Friday, 13 December 2013


* Get Help!

Any better way to deliver the message? Well, there are certainly many. But this stop word perfectly written with cigarette sticks seems to deliver the message very succinctly.

Unfortunately, communication is a two-way street and the photo, shared by Anwen Brown has already received mixed interpretations by smokers and non-smokers alike.

One said "That pic to me is saying `stop smoking, but before you do here's 76 i've already got lined up for you'".

Another claimed that smoking has at least one advantage. As he put it "amidst innumerable bad effects, its got 1 good...Women can't have uterine Fibroid if they smoke".

But there is a positive responder who said "I've just stopped smoking myself by using patches which is working for me."

Why is smoking so addictive and a `hard-to-get-out' cage?

The responses expose the danger of smoking which Cancer Research UK says is directly liked to cancer, representing about a quarter of all cancer deaths in UK, which was about 43.000 by 2009 figures. In the same year about 102,000 people died from preventable, smoking-related diseases including cancers.

And there was an estimated 60,000 cases of cancer in the UK in 2010 traceable to people inhaling Tobacco smoke.

Despite cigarette smoking being outlawed in public places since 2007, a record number still smoke. Even so, the number of males v females who smoke has reduced, so its not all bad. In the sixty years between 1950 and 2010, smoking in Britain has decreased steadily, as can be seen from the graph below.

But with around 86% of lung cancer deaths in the UK blamed on tobacco smoking, anti-smoking agencies are not resting on their oars yet. No is the World Health Organisation.

* Percentage of Adult population who smoked cigarette in the UK and the rates per 100.000 of males and females.

The study by Cancer Research found that between 2008 and 2010, "the difference between the sexes was not statistically significant" and there are an estimated 10 million adults cigarette smokers in Britain.

British Government efforts to curb tobacco smoking has gained a lot of ground, intensifying since Tuesday 22nd, October 2002 when the House of Commons voted in favour of banning the advertisement of tobacco on billboards, in newspapers, and on websites. Until then, the House sold its own-label brand of cigarettes.
House of Commons Cigarettes.

Nigeria is one of the countries where the government took radical measures to curb smoking.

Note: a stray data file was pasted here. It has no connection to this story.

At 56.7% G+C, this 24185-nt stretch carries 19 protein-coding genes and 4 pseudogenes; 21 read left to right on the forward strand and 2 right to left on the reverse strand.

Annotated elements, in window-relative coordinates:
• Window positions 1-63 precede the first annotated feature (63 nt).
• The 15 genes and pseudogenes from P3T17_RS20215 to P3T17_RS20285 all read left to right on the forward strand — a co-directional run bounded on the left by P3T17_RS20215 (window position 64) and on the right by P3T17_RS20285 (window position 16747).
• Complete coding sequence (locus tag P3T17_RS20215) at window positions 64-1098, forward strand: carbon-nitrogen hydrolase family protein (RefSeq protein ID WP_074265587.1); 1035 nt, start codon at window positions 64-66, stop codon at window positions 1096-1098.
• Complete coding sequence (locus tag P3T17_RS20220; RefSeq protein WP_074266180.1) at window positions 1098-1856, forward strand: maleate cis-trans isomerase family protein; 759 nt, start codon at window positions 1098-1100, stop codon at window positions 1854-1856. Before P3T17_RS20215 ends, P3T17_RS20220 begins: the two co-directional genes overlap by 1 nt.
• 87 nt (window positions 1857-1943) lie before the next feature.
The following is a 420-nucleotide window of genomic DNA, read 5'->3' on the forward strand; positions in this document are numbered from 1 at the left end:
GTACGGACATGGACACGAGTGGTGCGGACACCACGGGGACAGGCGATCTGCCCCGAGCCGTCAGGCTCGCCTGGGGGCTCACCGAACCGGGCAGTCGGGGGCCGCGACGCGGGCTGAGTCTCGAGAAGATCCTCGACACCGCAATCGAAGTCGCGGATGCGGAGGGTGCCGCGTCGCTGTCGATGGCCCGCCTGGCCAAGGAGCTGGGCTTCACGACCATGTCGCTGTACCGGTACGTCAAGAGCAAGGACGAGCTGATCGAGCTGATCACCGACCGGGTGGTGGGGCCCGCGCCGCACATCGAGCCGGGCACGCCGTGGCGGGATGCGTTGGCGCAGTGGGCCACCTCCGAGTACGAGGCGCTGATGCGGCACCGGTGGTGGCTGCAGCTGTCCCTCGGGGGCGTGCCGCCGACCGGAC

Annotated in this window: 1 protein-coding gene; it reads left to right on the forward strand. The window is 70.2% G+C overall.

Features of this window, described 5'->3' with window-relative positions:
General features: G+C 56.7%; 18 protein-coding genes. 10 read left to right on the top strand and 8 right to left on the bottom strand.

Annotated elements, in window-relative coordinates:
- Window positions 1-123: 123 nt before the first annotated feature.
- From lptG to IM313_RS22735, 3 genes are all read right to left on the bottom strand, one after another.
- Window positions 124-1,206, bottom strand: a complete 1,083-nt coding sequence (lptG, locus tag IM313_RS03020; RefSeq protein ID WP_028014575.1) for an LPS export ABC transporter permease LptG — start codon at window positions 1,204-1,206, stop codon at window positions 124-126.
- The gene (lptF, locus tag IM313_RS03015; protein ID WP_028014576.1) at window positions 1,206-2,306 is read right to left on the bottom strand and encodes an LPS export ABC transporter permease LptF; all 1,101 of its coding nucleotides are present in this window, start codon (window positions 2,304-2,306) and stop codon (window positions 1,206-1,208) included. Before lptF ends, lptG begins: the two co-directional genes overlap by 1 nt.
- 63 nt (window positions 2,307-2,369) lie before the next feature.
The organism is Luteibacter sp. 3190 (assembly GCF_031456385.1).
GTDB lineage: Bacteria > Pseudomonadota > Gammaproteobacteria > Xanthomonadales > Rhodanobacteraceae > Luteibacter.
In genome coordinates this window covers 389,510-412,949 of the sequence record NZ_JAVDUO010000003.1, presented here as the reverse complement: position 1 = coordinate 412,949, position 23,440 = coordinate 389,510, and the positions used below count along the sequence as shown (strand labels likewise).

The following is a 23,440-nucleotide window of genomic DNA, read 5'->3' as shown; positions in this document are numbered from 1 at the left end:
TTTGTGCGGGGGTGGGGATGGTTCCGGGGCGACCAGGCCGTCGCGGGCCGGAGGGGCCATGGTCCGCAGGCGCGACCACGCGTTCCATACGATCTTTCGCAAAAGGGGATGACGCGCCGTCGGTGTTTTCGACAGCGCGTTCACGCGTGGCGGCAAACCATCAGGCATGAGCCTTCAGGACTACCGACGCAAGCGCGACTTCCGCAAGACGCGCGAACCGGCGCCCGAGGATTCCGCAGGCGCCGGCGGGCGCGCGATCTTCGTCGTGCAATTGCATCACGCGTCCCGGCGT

Under the late Minister of Health, late Dr. Olikoye Ransome-Kuti, cigarette manufacturers were forced to insert the words "Cigarette Smoking is liable to kill you.".

In 2013, the campaign to curb smoking is still being waged, with one blog "TobaccoCTRL" calling for stopage of tobacco use.

* Tobacco Smoking: An Avoidable Killer.

In Britain smokers were officially banned from smoking in public places in the whole of the United Kingdom in 2007 when England finally implemented the legislation, and on 1 October 2007, it also became illegal to sell cigarette to a minor.

The United Nations has been active with efforts to curb tobacco smoking, declaring the 31st of May each year as a `No Tobacco Day' and asking all member nations to support its call and place a total ban tobacco advertising.

On May 31, 2008, Dr Margaret Chan, WHO Director-General called on governments to protect young people by imposing a ban on all tobacco advertising, promotion and sponsorship as a powerful tool to protect the youth.

World No Tobacco Day on May 31 2013, the UN agency restated its call on countries to ban all forms of tobacco advertising, promotion and sponsorship as "Tobacco use kills nearly 6 million people every year."

The Director-General said “Governments must make it their top priority to stop the tobacco industry’s shameless manipulation of young people and women, in particular, to recruit the next generation of nicotine addicts.”

On the 40th Anniversary of the United Nations 1988, it held its first World `No Smoking Day' on April 7. A year later, on May 17, 1989, the World Health Organization passed a resolution calling for May 31 to be annually known as World No Tobacco Day. It has been observed each year since then.

That the WHO is still on this campaign for 25 years show how problamatic the addiction to tobacco smoking really is. And despite several efforts by governments, smokers find it hard to quit.

In recent days, billboards and neon signs in Britain, have used locals to lure smokers out of their addiction. People who have been successfully encouraged to quit by switching over to E-Cigarettes are featured with their testimonies.

The NHS also have have been active in attempting to lure smokers to quit by visiting public Libaries and shopping centres and offering free assistance.

If you are finding it hard to quit, the NHS provides free support. You can get help by visiting their site [] or follow them on Twitter for the `NHS-Smokefree service'.

To follow them on Twitter, check out: @nhssmokefree.


* Twitter: @woolwichonline.


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* Statistical Graph: Cancer Research UK.

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